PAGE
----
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Final NFC hits the consumer market

Today Google announced its NFC based mobile wallet for the Nexus S in New York. Therefore Google developed new applications using the embedded NFC hardware in the Nexus S, the PN65 from NXP. In the future, customers can use Google Wallet to pay (eg using a contactless creditcard) or redeem a coupon using Google Offers. The offer currently is limited to Sprint customers in the US. The trial will start in New York and San Francisco and will continuously be extended till fall 2011.

In order to make this project happen Google partners with FirstData who provides the TSM (Trusted Service Management) Infrastructure. The first player offering a service in the wallet it Citi-Bank, which has a contactless credit card (Mastercard paypass) in the wallet that allows customers to pay in less than a second at the POS. Additionally Google will provide a prepaid stored value account in the Wallet, which can be topped up with a credit card.

There are already a number of merchant that will accept this special wallet from Google such as Macy’s, Guess or Subways. Of course, the contactless credit card can be used at any store which has been acquired to accept Mastercard paypass. Currently there are around 300.000 Mastercard Paypass terminals in the field in the US.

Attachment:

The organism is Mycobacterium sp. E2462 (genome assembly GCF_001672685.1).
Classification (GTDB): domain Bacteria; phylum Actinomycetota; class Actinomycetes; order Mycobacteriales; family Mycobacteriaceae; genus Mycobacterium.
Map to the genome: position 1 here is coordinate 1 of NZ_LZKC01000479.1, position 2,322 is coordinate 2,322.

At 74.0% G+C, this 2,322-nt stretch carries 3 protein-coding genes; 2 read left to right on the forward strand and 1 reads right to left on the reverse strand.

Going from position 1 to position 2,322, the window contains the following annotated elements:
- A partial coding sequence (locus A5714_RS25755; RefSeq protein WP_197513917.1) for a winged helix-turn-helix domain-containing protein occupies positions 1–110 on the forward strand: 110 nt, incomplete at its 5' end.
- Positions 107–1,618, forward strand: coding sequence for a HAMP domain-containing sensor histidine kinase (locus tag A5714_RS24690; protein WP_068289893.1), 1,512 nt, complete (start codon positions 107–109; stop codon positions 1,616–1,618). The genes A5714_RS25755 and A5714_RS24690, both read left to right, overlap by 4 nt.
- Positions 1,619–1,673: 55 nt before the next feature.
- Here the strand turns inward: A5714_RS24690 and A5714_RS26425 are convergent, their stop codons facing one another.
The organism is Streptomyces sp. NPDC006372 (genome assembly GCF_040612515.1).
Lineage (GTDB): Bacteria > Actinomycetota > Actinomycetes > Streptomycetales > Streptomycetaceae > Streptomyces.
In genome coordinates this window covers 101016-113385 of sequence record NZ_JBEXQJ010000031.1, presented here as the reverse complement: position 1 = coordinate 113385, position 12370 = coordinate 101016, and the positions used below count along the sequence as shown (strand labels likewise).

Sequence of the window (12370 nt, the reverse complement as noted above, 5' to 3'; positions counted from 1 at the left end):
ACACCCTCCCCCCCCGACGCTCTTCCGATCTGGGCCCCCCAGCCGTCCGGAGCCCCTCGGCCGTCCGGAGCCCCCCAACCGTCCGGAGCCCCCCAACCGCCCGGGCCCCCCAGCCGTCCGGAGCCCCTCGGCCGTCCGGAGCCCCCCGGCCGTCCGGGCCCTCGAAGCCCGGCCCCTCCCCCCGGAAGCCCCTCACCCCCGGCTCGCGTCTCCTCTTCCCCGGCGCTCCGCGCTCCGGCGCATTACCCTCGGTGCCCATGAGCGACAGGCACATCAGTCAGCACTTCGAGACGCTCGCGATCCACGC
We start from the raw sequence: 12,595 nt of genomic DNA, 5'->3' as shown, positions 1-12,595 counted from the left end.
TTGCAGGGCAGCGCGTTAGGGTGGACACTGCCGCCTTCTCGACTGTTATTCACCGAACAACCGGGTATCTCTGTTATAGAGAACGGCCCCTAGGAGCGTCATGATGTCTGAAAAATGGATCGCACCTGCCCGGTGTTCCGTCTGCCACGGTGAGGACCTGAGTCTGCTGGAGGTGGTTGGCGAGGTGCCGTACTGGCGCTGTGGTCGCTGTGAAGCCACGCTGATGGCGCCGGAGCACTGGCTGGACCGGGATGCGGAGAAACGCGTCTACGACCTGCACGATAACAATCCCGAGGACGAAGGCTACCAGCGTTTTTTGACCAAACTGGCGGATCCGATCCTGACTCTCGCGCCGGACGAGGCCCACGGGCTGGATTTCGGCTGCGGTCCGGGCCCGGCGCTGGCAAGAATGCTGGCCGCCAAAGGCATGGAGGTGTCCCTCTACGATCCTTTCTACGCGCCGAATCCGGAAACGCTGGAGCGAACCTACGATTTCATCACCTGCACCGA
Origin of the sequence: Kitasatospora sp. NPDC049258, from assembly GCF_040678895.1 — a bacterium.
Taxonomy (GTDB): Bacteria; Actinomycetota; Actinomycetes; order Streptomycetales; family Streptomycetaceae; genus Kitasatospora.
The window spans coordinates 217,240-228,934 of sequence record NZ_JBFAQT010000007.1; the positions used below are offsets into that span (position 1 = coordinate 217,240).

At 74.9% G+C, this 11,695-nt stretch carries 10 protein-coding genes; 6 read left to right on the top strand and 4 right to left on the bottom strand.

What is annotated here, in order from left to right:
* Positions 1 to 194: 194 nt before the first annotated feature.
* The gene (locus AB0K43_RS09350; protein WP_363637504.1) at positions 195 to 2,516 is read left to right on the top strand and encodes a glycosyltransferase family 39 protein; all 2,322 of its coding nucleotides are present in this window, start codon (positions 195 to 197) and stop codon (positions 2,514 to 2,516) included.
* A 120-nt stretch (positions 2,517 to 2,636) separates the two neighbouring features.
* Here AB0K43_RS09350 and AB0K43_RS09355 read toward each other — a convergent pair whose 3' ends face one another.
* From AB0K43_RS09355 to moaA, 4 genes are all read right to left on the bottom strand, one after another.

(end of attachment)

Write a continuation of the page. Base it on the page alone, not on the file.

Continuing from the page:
This is actually the first time, that Google opens the secure element in its mobile device for contactless applications. So far the APIs to access the secure element are not available to developers. The main feature, sending APDUs from an Android App to the secure element was not possible so far, as the Radio Interface Layer (RLI) blocked this kind of communication. Thru modifications in the firmware it is already possible to access the embedded secure element through the contactless interface as well as enable Single Wire Protocol (SWP) support to use the SIM card as a secure element. Although the API will allow other service providers to access the secure element, without an application on the embedded secure element there is not much benefit. FirstData is responsible to up apps into the secure smartcard chip in the phone.

In order to enable the NFC card emulation functionality of the mobile phone, the screen of the Android device needs to be unlocked and a PIN code is required as well. Of course the contactless communication is encrypted.

Videos and Pictures from Engadget

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